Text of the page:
Lockjaw (trismus) is the inability to open the mouth or jaw fully. You can randomly get lockjaw if you have temporomandibular joint (TMJ) disorder or tetanus.
What causes lockjaw?
Lockjaw can be caused by:
- Tetanus (infection of the jawbone)
- Congenital disorders
- Dental problems
- Nerve diseases and inflammatory conditions
- Jaw surgery
- Treatment for head and neck cancer
What is TMJ?
TMJ affects the jaw joint and muscles that surround it due to inflammation, causing pain or locking of the temporomandibular joints located between the lower jaw and temporal bone.
TMJ can also cause aching or throbbing pain as well as soreness in the ear, jaw, or face. Chewing food can worsen the pain, and you may experience a clicking sound or grinding sensation.
TMJ pain usually resolves on its own or with conservative medical treatment.
What is tetanus?
Lockjaw and tetanus used to be used interchangeably because tetanus can cause rigidity of the jaw muscles. Tetanus is a bacterial infection caused by Clostridium tetani that can be prevented with the tetanus vaccine. The incubation period is typically 3-21 days, although most cases occur within 14 days.
Tetanus is caused by bacteria called Clostridium tetani and results in the jaw being locked or frozen in a position, making it hard for the person to move or even open their mouth. This occurs when the bacterial infection interferes with the nerves or joints that are responsible for controlling the jaw.
The infection occurs through cuts or wounds contaminated with tetanus bacteria, such as rusted metal. In severe cases, lockjaw can even cause death by suffocation or choking. Other ways through which tetanus bacteria can get into the body include:
- Superficial wounds
- Surgical procedures
- Animal bites
- Dental infections
- Fracture in which the bone is exposed
- Chronic sores and infections
- Intravenous drugs given under non-sterile conditions
- Intramuscular injections (shots given in a muscle) given under non-sterile conditions
- Generalized tetanus: Starts at the jaw and progresses down the body.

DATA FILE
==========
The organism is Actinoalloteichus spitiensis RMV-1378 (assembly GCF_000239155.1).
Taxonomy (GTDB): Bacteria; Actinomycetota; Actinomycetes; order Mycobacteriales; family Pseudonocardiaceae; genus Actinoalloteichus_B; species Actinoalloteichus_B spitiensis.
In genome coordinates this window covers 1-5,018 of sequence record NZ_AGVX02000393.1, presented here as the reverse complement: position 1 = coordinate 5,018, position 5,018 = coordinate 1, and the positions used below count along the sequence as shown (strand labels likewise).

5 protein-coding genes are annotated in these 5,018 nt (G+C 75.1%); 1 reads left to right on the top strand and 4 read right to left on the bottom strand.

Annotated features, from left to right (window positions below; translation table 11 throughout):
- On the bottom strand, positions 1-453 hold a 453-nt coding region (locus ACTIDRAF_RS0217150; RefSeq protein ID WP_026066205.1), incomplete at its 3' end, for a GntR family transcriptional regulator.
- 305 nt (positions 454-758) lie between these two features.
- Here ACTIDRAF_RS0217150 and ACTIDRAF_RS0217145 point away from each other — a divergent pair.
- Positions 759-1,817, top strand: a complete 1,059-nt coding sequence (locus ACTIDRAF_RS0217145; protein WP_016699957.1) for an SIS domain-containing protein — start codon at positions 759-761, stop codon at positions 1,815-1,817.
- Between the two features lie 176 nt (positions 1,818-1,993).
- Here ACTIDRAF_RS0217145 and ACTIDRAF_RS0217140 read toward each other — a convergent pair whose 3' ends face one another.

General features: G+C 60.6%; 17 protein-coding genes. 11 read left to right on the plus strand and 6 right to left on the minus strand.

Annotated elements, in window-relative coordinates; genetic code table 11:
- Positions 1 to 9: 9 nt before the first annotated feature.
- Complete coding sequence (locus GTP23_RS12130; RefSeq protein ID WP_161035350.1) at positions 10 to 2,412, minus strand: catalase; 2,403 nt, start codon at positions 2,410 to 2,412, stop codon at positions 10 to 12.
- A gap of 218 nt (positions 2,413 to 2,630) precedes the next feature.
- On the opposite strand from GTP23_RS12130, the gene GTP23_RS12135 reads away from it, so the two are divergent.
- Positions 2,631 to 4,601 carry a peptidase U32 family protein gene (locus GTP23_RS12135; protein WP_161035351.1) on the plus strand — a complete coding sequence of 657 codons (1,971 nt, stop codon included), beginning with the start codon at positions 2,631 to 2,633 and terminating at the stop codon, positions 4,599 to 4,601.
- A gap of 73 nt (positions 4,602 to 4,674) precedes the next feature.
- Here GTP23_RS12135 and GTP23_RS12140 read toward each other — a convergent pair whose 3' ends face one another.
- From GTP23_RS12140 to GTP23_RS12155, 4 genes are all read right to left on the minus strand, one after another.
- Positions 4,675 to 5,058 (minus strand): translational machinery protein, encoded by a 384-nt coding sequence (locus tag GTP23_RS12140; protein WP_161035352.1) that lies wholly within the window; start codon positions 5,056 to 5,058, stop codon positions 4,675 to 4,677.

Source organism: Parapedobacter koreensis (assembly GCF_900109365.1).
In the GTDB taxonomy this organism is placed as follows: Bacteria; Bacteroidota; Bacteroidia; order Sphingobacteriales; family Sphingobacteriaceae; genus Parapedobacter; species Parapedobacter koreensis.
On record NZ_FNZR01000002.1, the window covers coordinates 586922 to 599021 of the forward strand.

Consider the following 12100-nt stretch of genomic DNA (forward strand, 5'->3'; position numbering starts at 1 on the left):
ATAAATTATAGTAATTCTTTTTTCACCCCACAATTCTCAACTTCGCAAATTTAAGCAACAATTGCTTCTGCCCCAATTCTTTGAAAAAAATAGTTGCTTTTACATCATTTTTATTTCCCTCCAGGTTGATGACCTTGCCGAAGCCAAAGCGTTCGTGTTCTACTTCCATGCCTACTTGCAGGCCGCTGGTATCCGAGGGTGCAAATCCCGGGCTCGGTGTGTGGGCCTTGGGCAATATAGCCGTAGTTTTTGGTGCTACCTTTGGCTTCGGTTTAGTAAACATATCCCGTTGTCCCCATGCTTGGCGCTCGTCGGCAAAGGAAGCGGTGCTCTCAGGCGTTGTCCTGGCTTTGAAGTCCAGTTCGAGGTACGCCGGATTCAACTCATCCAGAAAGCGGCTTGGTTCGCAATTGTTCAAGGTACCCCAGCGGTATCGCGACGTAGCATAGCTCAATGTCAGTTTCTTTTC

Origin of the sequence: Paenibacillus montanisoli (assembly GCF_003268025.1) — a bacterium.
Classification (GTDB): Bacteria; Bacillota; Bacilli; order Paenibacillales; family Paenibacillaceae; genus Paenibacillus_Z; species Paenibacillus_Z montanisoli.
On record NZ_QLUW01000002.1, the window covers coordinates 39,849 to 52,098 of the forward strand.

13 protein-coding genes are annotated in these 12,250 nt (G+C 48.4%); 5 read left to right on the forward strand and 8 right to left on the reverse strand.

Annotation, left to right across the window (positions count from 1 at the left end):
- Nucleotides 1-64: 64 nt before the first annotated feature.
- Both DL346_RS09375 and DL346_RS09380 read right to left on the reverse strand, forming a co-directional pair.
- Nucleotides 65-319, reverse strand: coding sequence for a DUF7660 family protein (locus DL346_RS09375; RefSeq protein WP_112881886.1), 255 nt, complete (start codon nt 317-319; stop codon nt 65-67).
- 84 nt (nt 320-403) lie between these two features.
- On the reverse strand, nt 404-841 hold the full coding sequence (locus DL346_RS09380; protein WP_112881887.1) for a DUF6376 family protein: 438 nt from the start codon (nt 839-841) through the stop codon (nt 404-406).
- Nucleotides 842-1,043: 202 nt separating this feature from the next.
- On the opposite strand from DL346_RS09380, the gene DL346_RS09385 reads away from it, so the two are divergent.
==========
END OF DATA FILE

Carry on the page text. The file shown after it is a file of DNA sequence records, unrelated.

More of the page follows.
- Localized tetanus: Causes muscle spasms close to the site of an injury and can eventually lead to generalized tetanus.
- Cephalic tetanus: Results from a head wound and causes weakened face muscles and jaw spasms.
Signs and symptoms of lockjaw caused by tetanus include:
- Painful muscle spasms and stiff muscles in the jaw
- Muscle tension around the mouth, sometimes producing a persistent grin
- Painful spasms
- Difficulty swallowing
- Rigid neck muscles
Progression of the infection results in chronic seizure-like spasms that last for a long time. As the disease advances, symptoms may include:
- Low blood pressure
- Rapid pulse
- Excessive sweating
How is lockjaw diagnosed?
There are no particular tests to diagnose lockjaw. However, your doctor may perform imaging tests or X-rays to determine the underlying cause.
These tests may reveal TMJ issues, fractures, tumors, or other conditions that may be causing lockjaw.
How is lockjaw treated?
Treating the underlying condition should resolve lockjaw. Symptoms may be helped with:
- Medications: Medications such as muscle relaxers and nonsteroidal anti-inflammatory drugs can relax the jaw muscles and relieve pain. Depending on the severity of symptoms, medications that require infusion directly into the jaw may be prescribed.
- Therapy: Physical therapy with electrical stimulation, deep warming, massage, and stretching may help relax the jaw muscle. Some people may also benefit from the help of a speech therapist or swallowing specialist.
- Dietary changes: Dietary changes such as eating soft foods may help reduce discomfort or difficulty chewing and swallowing.
- Lifestyle changes:
- Maintain good posture
- Stretch your neck, shoulders, and jaw muscles regularly
- Avoid clenching or grinding
- Massage your face muscles especially the muscles under your cheekbone
- Practice good oral hygiene
Chronic lockjaw can cause complications if left untreated. Being unable to open your mouth properly can lead to malnutrition, dehydration, dental problems, and even choking in severe cases. It is therefore important to seek care as soon as possible.
- Attachment Theory: What It Is, Stages & the Different Attachment Styles
- Gentle Parenting: What It Is, Techniques & Discipline
- U.S. Nursing Homes Fail to Report Many Serious Falls, Bedsores: Study
- The Younger You Get Diabetes, the Higher Your Risk for Dementia Later
- FDA Grants Full Approval to Paxlovid to Treat COVID-19
- More Health News »
Health Solutions From Our Sponsors
Top Can You Randomly Get Lockjaw Related Articles
Adult Vaccines: Protect Yourself Against Tetanus and MoreSometimes childhood diseases cause big problems for grownups. WebMD explains which vaccines can help keep adults healthy.